Brian is a well-known Dallas attorney and speaker in the areas of social media, hate speech on the internet and medical marijuana.  He writes extensively on these subjects and others on his widely read blog, The Cuban Revolution and discussed on his highly popular Revolution Rant Blog Radio Show. He has appeared on Fox News and has been invited to speak on these subjects at prestigious locations such as South By Southwest,®, BlogWorld, The Simon Wiesenthal Center, The Anti-Defamation League®,and Facebook Corporate®, to name a few, along with various colleges and universities.

Brian’s is currently working on his first book, “Hate Gone Viral“.

Brian (Twitter: (@bcuban)  is one of the Four Horsemen of the Blawgocalpyse ™ (along with Scott Greenfield to whom tribute was paid in a previous post; Brian Tannebaum and Mark Bennett, who also guest blogged before).

Brian lives in Dallas, Texas where he cheers on the Pittsburgh Pirates and Dallas Mavericks and watches Scarface, The Godfather and other classic films of the genre, religiously. According to Brian, he is not Cuban. Also, his resting pulse rate is 35-40 beats per minute. In the following post, Brian is sure to raise s0me readers’ pulse rates considerably.

Free Speech on Fire

The Koran is not being burned in Dearborn Michigan but the 1st Amendment has gone up in flames.

In what was a 1st amendment busting egregious display of prior restraint, Koran burning Pastor Terry Jones was prohibited from staging a protest in front of Islamic Center of America.  Jones was briefly jailed when a jury found that he presented a danger of “breach of peace”. He was tried under a Michigan law dating back to 1846 requiring people judged to present a risk to public order to post a “peace bond.” He was released on 1-dollar bond and a promise that he would not go near the Mosque for three years.

Prior to trial, the city had demanded up to a 100k “peace bond” from Jones in order to hold the protest.  He refused to pay and hence the trial.

Let’s start with the fact that peace bonds themselves are an outdated and unconstitutional form of prior restraint.  The case brings back memories of the highly controversial plans to  march on the predominantly Jewish community of Skokie Illinois by The National Socialist Party.  The community of Skokie attempted to pass various ordinances including one requiring the posting of a bond designed to specifically prevent the march. The city used arguments similar to the ones used by the Dearborn District Attorney to block the Mosque protest.  In Skokie, the Seventh Circuit Court of Appeals upheld the right of the National Socialist Party of America to march. The Supreme Court refused to hear the appeal, validating the developing national policy that even the most unpopular of speech in the most unpopular of circumstances, merits First Amendment protection.  This is a privilege we take for granted and often willingly disregard when we are offended.  We can try to regulate violent actions but we simply cannot universalize a moral compass where speech is concerned.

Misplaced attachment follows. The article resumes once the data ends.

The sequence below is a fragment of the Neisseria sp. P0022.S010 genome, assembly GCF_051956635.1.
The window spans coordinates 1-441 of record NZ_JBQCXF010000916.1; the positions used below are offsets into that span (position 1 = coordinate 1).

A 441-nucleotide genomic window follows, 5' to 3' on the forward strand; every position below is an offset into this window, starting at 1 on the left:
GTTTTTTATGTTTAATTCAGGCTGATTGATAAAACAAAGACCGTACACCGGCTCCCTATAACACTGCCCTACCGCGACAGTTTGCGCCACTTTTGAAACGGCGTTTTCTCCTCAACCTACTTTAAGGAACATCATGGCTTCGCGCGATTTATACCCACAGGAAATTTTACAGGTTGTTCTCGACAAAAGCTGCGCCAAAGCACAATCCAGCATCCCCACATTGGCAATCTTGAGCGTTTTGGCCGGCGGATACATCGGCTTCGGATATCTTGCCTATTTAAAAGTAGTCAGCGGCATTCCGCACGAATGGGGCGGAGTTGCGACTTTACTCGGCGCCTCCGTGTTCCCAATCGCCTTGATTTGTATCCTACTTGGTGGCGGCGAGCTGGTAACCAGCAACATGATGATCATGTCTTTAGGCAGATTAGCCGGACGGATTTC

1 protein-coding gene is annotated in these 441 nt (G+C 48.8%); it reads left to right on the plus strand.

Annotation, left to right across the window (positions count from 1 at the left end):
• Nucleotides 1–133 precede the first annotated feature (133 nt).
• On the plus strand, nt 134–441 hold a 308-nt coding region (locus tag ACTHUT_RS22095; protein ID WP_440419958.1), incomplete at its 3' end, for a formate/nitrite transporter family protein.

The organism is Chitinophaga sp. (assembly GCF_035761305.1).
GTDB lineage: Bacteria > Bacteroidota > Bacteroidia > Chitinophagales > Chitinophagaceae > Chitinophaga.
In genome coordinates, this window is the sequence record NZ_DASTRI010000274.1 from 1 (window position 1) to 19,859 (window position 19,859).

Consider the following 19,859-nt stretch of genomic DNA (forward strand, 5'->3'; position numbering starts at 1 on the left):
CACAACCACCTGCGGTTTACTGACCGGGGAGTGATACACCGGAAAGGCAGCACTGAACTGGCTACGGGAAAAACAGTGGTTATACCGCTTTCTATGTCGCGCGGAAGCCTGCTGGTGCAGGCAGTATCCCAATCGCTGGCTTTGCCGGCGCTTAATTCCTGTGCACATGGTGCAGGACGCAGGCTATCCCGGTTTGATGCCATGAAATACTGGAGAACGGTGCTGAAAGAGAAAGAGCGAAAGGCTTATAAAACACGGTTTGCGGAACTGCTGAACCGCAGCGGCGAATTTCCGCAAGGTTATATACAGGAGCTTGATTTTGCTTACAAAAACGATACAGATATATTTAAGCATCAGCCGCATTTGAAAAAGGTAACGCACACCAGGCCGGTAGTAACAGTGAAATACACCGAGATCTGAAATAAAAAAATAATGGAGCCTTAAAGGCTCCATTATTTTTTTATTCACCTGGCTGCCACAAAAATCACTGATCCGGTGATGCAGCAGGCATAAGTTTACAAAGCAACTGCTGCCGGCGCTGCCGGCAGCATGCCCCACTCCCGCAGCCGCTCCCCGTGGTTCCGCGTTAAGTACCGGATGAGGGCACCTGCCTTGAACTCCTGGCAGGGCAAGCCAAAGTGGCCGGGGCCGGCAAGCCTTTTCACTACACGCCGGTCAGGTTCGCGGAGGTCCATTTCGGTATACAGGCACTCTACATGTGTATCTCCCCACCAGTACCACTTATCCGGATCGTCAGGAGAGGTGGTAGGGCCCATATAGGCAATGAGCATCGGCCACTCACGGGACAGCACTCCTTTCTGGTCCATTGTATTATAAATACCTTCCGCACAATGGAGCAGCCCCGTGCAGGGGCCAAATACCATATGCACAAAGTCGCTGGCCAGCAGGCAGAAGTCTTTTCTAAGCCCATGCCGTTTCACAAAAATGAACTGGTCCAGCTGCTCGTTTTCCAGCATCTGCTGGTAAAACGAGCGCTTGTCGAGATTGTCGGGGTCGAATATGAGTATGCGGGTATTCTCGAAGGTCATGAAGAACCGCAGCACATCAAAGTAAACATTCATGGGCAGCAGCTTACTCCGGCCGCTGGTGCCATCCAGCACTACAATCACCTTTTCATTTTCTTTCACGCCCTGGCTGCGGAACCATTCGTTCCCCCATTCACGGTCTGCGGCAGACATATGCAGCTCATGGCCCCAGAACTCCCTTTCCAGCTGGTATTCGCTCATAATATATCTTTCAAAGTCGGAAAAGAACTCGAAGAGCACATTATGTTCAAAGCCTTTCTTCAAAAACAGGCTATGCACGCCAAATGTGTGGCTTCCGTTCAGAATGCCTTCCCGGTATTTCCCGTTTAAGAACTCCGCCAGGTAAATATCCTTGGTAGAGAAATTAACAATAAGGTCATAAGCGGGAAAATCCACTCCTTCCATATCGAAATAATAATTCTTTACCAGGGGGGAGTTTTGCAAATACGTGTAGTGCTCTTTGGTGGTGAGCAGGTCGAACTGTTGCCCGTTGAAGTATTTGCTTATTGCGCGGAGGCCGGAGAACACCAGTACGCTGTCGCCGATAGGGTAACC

The verdict and bond requirement will certainly be overturned on appeal, as it should be.  It is hard on the ears but necessary that the freedoms we enjoy include the rantings of The Westboro Baptist Church, Koran burning, the vitriolic protests of  Pastor Jones and Nazi thugs.  If the 1st Amendment does not work for them, it does not work for anyone.

Bad News for Wannabe Twitter Trendsetters

February 10, 2011

I readily admit that I will never read Adrian Dayton’s ground-breaking, game-changing, paradigm-shifting book, “Social Media for Lawyers:Twitter Edition”. When I joined Twitter back in the summer of 2009, it really wasn’t difficult to open a Twitter account . In about  the time it takes Scott  Greenfield to write a blawg post, I quickly immersed myself in the 140 character Twitterverse. I don’t recall my first tweet, but it was probably embellished with an ornately rococo flourish like “I’m eating breakfast!”. The rest, as they say, is all a rich tapestry.

Perhaps there are some lawyers who just cannot grasp the most basic of user-friendly technologies, or they may have an unfortunate genetic abnormality such as a lack of opposable thumbs.

Yet, the social media law marketing movement marches forward as the Flawgosphere becomes saturated with the denizens of iPadism, The Starbucks Advocates and the Work/Life Balancers. (more…)

My Gift to the Social Media Law Marketers: The Flawg

January 20, 2011

I received an email recently from fellow lawyer and law blogger, Bob Tarantino (Twitter: @bobtarantino) inviting me to a Toronto Blogger Meetup this January 26th at 7:30pm at PJ O’Brien’s (behind the King Eddy hotel).

I will be attending and hope other Canadian legal bloggers (or blawgers as I prefer) will join us.

In anticipation of what will prove to be an enjoyable and collegial event, I noticed that Bob has invited some social media law marketers, as well. I look forward to meeting each and everyone of you. Yes, that includes you, Mark C. Robins.

I doubt we will have much to talk about, except the weather, or perhaps whether the chicken wings and nachos are edible. That’s okay.

You see, I’m not a potential client. I don’t want to monetize my blawg. I don’t want to know about your SEO expertise or why signing up for your legal directory will generate Gardiner Expressway-esque traffic congestion and get me umpteen clients. (more…)